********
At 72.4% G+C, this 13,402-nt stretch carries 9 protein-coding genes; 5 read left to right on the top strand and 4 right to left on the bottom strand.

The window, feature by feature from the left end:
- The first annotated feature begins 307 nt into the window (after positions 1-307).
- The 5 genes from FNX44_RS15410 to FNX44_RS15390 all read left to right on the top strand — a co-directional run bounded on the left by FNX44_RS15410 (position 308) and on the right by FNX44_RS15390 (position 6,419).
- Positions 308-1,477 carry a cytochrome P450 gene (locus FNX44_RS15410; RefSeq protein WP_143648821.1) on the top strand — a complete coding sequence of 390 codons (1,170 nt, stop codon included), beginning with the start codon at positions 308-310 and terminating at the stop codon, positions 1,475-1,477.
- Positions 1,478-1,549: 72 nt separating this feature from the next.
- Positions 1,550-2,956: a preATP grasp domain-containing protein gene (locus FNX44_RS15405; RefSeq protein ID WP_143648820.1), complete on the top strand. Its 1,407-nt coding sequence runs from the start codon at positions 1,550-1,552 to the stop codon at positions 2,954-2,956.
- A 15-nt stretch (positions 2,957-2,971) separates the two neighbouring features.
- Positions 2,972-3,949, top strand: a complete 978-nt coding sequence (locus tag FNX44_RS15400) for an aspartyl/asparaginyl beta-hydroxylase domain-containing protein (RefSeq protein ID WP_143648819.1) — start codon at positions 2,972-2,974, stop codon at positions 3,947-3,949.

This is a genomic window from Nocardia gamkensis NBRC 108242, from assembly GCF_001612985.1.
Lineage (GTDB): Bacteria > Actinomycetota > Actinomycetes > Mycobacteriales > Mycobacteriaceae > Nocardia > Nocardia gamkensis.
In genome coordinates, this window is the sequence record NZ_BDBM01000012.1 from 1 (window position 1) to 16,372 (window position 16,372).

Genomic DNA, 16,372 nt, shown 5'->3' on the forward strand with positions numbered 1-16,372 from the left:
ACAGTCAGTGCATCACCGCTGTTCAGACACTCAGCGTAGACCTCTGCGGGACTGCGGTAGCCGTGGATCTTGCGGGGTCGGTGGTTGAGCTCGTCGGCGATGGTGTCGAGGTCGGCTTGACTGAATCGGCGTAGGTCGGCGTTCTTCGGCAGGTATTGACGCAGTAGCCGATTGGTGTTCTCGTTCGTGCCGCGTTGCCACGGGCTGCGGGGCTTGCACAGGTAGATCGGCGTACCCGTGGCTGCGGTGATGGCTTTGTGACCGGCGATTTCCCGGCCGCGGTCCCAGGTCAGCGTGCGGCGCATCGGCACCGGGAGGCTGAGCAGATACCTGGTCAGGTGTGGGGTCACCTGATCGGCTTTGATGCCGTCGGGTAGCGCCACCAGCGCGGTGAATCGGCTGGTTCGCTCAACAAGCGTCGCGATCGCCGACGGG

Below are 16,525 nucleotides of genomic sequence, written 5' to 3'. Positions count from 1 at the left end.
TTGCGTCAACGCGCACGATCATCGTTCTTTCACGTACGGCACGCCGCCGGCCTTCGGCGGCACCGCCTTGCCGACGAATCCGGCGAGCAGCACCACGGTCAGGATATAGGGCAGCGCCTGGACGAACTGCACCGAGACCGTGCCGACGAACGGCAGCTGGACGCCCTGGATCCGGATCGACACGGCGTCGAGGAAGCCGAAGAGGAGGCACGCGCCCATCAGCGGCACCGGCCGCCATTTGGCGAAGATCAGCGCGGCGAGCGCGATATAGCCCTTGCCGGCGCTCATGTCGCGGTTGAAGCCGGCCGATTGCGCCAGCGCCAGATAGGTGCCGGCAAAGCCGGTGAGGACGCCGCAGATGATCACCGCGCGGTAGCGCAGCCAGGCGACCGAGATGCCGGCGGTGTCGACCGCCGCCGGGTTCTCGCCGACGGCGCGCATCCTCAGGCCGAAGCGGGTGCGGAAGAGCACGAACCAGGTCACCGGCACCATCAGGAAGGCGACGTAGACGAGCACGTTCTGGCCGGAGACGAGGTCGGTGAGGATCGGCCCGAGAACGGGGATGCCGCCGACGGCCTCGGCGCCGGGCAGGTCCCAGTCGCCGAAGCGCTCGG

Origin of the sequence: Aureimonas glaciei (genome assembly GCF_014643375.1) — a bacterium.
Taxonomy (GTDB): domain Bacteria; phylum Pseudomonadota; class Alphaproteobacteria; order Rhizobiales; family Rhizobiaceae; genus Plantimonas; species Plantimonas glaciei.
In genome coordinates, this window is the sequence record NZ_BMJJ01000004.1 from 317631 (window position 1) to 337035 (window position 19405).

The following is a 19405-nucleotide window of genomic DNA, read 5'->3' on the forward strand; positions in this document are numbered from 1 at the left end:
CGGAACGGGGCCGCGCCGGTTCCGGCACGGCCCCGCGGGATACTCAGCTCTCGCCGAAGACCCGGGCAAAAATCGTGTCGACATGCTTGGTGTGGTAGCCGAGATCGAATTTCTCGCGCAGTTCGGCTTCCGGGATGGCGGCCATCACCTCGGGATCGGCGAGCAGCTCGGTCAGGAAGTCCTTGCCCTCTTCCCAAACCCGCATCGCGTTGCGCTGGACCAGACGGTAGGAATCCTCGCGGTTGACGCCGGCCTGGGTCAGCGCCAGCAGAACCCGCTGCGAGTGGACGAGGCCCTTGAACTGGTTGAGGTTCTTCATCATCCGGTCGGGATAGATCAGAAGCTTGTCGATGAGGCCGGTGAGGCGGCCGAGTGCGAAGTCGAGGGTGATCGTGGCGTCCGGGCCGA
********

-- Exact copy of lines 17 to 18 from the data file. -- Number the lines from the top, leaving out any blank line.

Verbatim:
Origin of the sequence: Aureimonas glaciei (genome assembly GCF_014643375.1) — a bacterium.
Taxonomy (GTDB): domain Bacteria; phylum Pseudomonadota; class Alphaproteobacteria; order Rhizobiales; family Rhizobiaceae; genus Plantimonas; species Plantimonas glaciei.